In ‘The Great Gatsby’ Fitzgerald criticises the increase of consumerism in the 1920s and the abandonment of the original American Dream , highlighting that the increased focus on wealth and the social class associated with it has negative effects on relationships and the poorest sections of society. The concept of wealth being used as a measure of success and worth is also explored by Plath in ‘The Bell Jar’. Similarly, she draws attention to the superficial nature of this material American Dream which has extended into the 1960s, but highlights that gender determines people’s worth in society as well as class.
Fitzgerald uses setting to criticise society’s loss of morality and the growth of consumerism after the Great War. The rise of the stock market in the 1920s enabled business to prosper in America. However, although the owners of industry found themselves better off wages didn’t rise equally, causing the gap between the rich and poor to grow markedly. Parkinson argues that the settings “represent [these] alternative worlds of success and failure in a modern capitalist society”. The valley of ashes symbolises this failure and moral decay, acting as a foil to the affluent “world of success”, East Egg, and highlighting that the lower classes must suffer to support its existence. This setting is introduced in Chapter 2 and is described as where “ashes grow like wheat into ridges and hills and grotesque gardens”. The personification of the environment creates the sense that these failures are rooted in the land, suggesting that poverty is an inescapable part of American society. This is emphasised through the use of tripling which creates a sense of endlessness. By describing the men who live there as “crumbling through the powdery air”, Fitzgerald compares them to ashes due to the lexis “crumbling” and “powdery” having connotations of insubstantiality. This makes a direct link between the characters and the setting that they live in, implying that they are defined by their poverty and are therefore failures themselves in a society where success is defined by wealth.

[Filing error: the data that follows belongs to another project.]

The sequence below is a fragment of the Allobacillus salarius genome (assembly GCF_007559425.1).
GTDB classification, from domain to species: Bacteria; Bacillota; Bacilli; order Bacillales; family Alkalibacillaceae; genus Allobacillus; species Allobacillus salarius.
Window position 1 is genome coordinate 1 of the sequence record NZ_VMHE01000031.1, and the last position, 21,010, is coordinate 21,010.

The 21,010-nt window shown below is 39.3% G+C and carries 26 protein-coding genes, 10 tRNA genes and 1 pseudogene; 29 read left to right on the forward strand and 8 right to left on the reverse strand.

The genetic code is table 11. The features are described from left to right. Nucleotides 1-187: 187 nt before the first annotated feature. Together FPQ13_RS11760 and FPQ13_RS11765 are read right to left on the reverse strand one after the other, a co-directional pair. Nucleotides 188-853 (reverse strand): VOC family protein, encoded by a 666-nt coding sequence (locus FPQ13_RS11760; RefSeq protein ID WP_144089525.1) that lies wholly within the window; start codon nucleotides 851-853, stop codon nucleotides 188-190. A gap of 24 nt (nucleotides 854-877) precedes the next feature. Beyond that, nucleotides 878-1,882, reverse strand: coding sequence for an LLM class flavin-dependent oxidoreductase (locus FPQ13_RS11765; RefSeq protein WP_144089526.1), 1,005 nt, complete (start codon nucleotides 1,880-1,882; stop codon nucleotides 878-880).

In contrast, in ‘The Bell Jar’ Plath explores the life of a protagonist who is on the path of achieving financial success. Esther is living in New York which is associated with achievement, and she receives dresses and other material items. Her success is presented by the metaphor “steering New York like her own private car” which emphasises her wealth, which cars are a symbol of. However, despite Esther achieving these ideals which those in the valley of ashes cannot, she too is discontent, as shown by the bell jar which symbolises her inability to feel truly happy in a superficial world. This implies that a society based upon consumerism doesn’t lead to happiness for anyone, including those who have been successful in the capitalist system.
Fitzgerald also depicts wealth and class as insuperable barriers to relationships. This is heavily criticised by Fitzgerald, perhaps as a...